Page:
Skip to main navigationSkip to main content
The University of Southampton
Lifelong Learning

'Victorian Life' Study Day Event

Time:
10:00 - 16:00
Date:
28 June 2014
Venue:
Avenue Campus Highfield Road Southampton SO17 1BF

For more information regarding this event, please email Lifelong Learning Team at lifelonglearning@southampton.ac.uk .

Event details

We will be holding a one-day cultural event on Saturday 28 June consisting of a series of short talks led by experts from within the Southampton Centre for Nineteenth-Century Research. This thought provoking and inspiring conference will provide you with the opportunity to learn and engage in discussion about the Victorians from academics of international distinction.

Who were the Victorians? Why are we fascinated by them? How do the history of the Victorian period, its cultural, technological and scientific achievements, its anxieties and its appetite for progress still help us to understand aspects of our own lives? Are we perhaps closer to the Victorians than we might imagine?


Programme

Dr Barry Sloan: Scenes of Victorian Country Life: Pastoral Imaginings or 'Isolation and Stupor?
At the start of the Victorian age the majority of the British population lived in rural communities, but by the mid-century the balance was increasingly shifting with the rapid expansion of towns and cities. Drawing on contemporary literature, journals and social commentary, this talk will examine some of the realities of country life which encouraged migration to the cities, and the coexistence of expressions of idealised representations and nostalgic longing for old-fashioned rural life in a time of radical social and cultural change.

Dr Mary Hammond: Murder on the Rails: Reading and the Victorian Train Traveller
The arrival and rapid spread of the railways in Britain between the 1840s and the 1860s had a profound effect not only on Victorian life, but also on its literature. This talk explores the close and often surprising relationship between train travel, its many real and imagined dangers, and emerging new forms of reading material from the short story to the tabloid newspaper.

Dr Jane McDermid: A Very Moral Panic? Josephine Butler, W.T. Stead and the Politics of Prostitution in the late nineteenth century
This session will consider the furore in Britain over the Contagious Diseases Acts of the 1860s and the response of the social purity movement to this apparent regulation of prostitution, which was seen as an urban problem. Josephine Butler, a leading campaigner against the Contagious Diseases Acts, and W.T. Stead, the ‘muckraking' journalist who claimed to expose the extent of prostitution in the Pall Mall Gazette in July 1885, assumed that the legislation was built on continental, especially French, regulatory systems; but earlier examples existed both in Britain and its colonies. The social purists' assumption that prostitution was increasing will be set within the context of unsettling developments in the late Victorian era which seemed to challenge established beliefs on sexual morality.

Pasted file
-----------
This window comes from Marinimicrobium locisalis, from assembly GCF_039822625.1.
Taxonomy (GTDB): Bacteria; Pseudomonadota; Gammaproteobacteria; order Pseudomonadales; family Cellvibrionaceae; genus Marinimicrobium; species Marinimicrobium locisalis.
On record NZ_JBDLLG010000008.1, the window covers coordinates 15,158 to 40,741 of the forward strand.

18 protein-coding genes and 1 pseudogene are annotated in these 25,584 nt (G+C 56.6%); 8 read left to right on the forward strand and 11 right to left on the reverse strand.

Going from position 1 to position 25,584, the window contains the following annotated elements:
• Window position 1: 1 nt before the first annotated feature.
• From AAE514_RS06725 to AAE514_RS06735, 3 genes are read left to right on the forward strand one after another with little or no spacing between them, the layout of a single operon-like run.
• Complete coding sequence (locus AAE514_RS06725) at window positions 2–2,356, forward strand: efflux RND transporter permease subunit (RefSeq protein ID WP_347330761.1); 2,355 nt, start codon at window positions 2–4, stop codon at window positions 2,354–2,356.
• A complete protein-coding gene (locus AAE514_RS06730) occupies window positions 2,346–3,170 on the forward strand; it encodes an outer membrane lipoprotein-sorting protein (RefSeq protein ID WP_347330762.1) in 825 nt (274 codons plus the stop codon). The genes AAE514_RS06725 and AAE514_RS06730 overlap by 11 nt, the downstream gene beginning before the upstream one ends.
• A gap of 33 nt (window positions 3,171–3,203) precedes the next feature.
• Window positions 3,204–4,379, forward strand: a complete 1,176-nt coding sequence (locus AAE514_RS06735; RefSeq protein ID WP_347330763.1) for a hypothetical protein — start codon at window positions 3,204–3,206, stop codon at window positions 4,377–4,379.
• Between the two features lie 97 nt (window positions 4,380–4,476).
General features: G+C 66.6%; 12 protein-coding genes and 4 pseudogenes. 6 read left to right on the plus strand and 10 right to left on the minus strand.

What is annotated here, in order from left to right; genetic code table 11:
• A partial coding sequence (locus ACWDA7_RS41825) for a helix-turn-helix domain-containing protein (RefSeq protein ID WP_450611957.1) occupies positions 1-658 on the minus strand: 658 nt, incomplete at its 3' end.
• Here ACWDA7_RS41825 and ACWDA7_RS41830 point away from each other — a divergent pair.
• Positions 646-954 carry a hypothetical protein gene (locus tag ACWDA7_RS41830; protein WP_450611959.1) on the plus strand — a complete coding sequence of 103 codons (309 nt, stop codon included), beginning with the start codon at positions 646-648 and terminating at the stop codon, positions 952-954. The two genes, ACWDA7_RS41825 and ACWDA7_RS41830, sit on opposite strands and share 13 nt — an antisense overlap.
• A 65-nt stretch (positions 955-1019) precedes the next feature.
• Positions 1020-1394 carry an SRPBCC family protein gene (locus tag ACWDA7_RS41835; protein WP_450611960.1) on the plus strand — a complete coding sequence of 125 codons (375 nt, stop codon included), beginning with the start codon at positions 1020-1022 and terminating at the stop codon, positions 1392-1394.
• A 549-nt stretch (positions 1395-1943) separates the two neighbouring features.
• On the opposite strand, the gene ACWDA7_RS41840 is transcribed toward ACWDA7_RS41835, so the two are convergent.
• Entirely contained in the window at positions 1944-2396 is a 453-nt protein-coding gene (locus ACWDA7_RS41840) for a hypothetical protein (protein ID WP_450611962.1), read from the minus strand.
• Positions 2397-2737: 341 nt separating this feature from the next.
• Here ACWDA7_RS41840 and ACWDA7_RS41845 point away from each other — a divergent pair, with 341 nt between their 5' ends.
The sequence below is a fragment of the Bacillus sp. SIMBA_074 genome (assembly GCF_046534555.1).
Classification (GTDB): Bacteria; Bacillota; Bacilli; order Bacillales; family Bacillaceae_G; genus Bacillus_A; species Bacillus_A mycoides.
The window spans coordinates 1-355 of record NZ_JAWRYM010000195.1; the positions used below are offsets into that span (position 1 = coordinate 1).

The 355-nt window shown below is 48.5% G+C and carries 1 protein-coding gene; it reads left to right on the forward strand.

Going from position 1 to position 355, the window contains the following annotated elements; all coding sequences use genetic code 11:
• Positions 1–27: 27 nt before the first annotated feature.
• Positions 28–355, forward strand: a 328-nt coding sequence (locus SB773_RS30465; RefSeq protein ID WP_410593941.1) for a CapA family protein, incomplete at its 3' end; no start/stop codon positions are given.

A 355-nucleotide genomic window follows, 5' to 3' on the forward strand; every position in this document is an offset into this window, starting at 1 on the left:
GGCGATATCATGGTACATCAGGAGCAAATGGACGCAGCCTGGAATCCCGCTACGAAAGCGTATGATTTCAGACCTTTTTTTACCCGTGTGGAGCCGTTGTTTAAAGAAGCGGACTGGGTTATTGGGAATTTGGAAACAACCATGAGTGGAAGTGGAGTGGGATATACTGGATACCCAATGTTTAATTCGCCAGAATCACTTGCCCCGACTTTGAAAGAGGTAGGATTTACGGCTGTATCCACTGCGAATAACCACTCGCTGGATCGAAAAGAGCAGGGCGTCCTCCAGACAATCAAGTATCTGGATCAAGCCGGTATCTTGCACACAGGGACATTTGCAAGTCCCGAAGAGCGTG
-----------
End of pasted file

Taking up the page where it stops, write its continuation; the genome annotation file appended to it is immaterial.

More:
Professor Dan Brown: Women's Place in Science as Revealed by the Fossil Record of Victorian Poetry
Poetry was a private and professional form for such scientists as the physicist James Clerk Maxwell and the mathematician James Joseph Sylvester, who wrote primarily for themselves and their peers, while for many women who tried to make a living from their writing, such as May Kendall, who wrote for Punch, it was a more public, often satirical, form. This talk focuses upon neglected poetry about science by both scientists and women, to disclose and explore a range of contemporary emotional and intellectual responses to women's exclusion from Victorian professional science.

Dr Eve Colpus: Victorian Afterlives: Reputation and Generation in the first Dictionary of National Biography
What was a Victorian? This talk explores this question by considering the Dictionary of National Biography and its supplementary volumes of the 1920s - 1940s. Amongst many others, it will touch on the lives of Joseph Chamberlain, Henry James, Emily Davis, Mary Macarthur, and the work practices of the dictionary editors and staff.

Charges

£31 full rate

£21 loyalty rate (Harbour Lights Members, Friends of Parkes, English Teachers Network, university staff and alumni)

£11 discount rate (students/sixth form & college students and those in receipt of income-based Job Seeker's Allowance, Income Support, Working Tax Credit, Council Tax or Housing Benefit)

All prices include lunch and refreshments

Payment

BOOKING IS NOW CLOSED

Please note that booking is required for attendance of this event.

Find us on...

Facebook Twitter YouTube iTunes U

Privacy Settings